• The Essential Guide to Digital Transformation

Chapter 6

The Beginner's Guide to the Emerging Technologies


Date:
7 April, 2020
Minimalism

Fifth Generation (5G) cellular

Firstly, let's us put 5G into perspective

If 2G phones let us send SMS text messages. 3G let us upload pictures. 4G let us watch video. So what’s the big deal with 5G? Actually, there’s not one single feature that will define 5G yet. Because there are many! Some applications have been around for a while just waiting for the network technology to catch up before they can become as mainstream as instant messaging, digital photography, and streamed movies. 5G is that network technology.
A few examples: virtual and augmented reality video; high-speed gaming without a console; remotely driving vehicles on public roads; surgeons performing operations with robots in rural clinics from the comfort of the city hospital; intelligent video cameras improving the policing of street crime. 5G is all about speed. It brings massive increases in the speed of your Internet connection and it vastly reduces the response time of whatever it is you are doing. We call these characteristics “bandwidth” and “latency”. One goes up, the other goes down.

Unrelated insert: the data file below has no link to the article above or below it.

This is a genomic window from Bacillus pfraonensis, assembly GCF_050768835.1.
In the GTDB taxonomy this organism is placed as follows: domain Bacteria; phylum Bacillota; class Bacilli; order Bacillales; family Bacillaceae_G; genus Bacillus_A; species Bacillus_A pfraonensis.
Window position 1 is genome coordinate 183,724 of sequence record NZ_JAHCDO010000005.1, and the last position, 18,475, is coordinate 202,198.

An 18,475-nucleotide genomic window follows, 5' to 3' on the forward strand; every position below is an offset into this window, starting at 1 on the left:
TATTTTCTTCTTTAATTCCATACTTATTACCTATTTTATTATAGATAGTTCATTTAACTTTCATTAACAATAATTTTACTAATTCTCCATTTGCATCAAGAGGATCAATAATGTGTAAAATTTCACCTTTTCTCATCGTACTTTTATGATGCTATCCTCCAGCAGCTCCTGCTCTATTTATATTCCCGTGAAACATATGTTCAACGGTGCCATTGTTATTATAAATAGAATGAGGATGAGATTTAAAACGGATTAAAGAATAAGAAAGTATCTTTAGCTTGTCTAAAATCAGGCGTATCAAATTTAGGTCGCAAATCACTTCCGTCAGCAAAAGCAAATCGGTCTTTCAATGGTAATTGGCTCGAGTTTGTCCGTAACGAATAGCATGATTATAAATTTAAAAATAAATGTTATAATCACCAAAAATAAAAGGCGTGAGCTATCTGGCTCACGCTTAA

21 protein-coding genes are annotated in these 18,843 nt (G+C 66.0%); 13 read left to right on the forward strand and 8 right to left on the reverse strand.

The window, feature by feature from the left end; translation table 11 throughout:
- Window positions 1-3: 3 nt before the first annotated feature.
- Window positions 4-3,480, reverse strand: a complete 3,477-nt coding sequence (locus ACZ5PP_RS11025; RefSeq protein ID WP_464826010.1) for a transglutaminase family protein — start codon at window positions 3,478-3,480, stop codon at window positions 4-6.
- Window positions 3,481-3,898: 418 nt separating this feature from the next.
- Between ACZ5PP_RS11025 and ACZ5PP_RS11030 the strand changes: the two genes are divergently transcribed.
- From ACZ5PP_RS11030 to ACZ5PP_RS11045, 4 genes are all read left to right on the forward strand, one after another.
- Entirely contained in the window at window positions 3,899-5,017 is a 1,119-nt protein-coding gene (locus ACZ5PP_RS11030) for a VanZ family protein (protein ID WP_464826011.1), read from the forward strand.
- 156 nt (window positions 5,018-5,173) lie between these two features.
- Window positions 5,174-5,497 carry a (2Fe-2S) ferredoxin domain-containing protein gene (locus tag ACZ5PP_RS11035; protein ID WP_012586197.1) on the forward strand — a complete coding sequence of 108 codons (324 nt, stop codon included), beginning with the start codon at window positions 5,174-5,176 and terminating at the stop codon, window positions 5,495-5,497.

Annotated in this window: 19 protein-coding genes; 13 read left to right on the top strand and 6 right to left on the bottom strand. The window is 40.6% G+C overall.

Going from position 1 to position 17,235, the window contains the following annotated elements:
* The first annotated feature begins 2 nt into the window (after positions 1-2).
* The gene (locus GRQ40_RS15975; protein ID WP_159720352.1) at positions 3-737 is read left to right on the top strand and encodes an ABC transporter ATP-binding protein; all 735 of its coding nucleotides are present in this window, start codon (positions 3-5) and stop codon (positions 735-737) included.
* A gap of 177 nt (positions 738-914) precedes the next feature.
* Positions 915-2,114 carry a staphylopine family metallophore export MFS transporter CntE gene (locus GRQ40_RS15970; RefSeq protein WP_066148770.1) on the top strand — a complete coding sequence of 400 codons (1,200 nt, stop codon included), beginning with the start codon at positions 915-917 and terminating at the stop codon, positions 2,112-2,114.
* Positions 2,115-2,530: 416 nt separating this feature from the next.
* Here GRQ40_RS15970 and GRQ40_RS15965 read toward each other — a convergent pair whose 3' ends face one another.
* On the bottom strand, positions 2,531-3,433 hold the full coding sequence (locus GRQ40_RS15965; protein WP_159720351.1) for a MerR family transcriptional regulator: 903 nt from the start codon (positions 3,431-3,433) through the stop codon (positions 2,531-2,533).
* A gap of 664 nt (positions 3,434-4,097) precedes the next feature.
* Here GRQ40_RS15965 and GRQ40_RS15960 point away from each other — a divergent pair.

5G isn’t an upgrade of one single technology. It is about connecting faster. We can break it down into four main components and all four of these need to be upgraded. These components are: (1) your phone, (2) the antenna it talks to, (3) the fibre-optic cable in the ground, (4) and the core network that manages everything.

1. Your Phone

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So, let’s start with the first component. Your phone. Yes, you will need a new phone. That phone must contain a new radio chip that communicates 5G signals over 5G radio frequencies. But other than that there will likely be no difference to your existing smartphone. Same screen, same apps. It may feel a bit quicker when you swipe between apps and websites because the response time over the 5G network is improved but you’re not going to notice an immediate difference to your mobile phone service compared to your 4G phone. Look at it like this: you can already watch live video on your 4G phone in great HD quality today and any doctor would tell you your eye would not see any increase in picture quality on that small screen if it was sent as Ultra-HD 4k video over 5G.